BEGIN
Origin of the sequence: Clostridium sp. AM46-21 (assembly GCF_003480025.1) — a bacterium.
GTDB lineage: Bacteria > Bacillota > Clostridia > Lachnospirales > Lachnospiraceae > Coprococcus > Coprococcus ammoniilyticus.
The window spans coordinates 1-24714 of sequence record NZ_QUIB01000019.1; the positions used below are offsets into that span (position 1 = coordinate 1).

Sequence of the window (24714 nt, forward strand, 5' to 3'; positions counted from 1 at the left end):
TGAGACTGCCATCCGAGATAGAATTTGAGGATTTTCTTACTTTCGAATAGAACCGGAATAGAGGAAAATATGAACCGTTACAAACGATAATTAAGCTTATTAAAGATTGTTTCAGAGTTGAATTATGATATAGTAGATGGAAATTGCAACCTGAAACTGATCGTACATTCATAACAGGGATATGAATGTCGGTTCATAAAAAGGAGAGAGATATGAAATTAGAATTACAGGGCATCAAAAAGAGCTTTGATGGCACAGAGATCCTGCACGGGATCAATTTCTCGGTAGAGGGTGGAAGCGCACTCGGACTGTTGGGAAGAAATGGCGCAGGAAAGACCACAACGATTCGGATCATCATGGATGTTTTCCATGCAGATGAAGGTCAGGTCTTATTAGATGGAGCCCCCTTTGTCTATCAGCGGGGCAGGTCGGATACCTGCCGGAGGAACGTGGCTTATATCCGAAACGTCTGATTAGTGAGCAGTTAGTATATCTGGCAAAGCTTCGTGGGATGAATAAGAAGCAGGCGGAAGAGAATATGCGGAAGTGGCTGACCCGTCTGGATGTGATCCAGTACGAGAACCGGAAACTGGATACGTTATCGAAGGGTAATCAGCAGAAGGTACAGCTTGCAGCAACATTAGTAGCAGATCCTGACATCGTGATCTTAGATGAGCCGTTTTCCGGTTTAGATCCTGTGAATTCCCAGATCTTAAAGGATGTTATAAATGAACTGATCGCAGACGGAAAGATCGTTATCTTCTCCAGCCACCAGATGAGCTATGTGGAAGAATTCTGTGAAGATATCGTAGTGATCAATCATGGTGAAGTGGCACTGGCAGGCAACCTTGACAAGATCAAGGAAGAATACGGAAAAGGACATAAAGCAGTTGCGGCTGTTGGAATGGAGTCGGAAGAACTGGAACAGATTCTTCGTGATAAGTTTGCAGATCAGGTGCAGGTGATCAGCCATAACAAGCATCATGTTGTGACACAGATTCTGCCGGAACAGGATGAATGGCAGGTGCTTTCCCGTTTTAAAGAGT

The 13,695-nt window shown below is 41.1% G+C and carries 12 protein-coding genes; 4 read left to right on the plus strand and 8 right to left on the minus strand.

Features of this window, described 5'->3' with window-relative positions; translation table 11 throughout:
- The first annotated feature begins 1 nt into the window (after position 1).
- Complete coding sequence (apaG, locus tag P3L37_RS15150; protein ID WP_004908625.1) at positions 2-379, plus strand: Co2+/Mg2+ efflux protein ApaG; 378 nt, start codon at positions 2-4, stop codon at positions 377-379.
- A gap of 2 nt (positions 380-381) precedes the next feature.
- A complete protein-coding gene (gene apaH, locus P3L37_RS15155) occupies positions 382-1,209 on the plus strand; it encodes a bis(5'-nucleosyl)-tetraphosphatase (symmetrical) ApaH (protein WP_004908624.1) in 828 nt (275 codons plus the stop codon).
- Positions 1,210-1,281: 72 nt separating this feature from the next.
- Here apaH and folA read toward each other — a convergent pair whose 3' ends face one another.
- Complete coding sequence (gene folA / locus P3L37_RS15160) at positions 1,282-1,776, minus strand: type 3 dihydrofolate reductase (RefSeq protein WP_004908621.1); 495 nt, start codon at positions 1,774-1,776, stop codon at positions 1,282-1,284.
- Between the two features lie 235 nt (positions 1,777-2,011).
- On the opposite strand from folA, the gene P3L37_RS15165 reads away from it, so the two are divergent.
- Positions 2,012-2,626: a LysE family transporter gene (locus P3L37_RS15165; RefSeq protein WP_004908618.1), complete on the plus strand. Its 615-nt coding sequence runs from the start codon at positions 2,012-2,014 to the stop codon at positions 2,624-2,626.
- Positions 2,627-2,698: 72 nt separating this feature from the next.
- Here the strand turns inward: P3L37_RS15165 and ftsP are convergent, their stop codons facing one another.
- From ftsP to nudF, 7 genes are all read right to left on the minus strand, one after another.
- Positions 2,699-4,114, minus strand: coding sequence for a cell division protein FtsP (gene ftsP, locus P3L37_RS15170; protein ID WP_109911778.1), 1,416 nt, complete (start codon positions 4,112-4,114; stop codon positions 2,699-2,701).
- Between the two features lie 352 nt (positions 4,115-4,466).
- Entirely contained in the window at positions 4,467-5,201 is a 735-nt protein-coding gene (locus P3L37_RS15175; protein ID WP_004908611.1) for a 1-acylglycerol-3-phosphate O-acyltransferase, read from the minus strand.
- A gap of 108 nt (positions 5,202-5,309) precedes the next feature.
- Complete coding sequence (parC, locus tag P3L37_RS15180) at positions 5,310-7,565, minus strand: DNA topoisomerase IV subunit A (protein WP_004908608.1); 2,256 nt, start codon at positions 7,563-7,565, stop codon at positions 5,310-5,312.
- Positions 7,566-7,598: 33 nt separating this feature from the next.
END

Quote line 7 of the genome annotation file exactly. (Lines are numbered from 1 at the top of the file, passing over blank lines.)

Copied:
Features of this window, described 5'->3' with window-relative positions; translation table 11 throughout: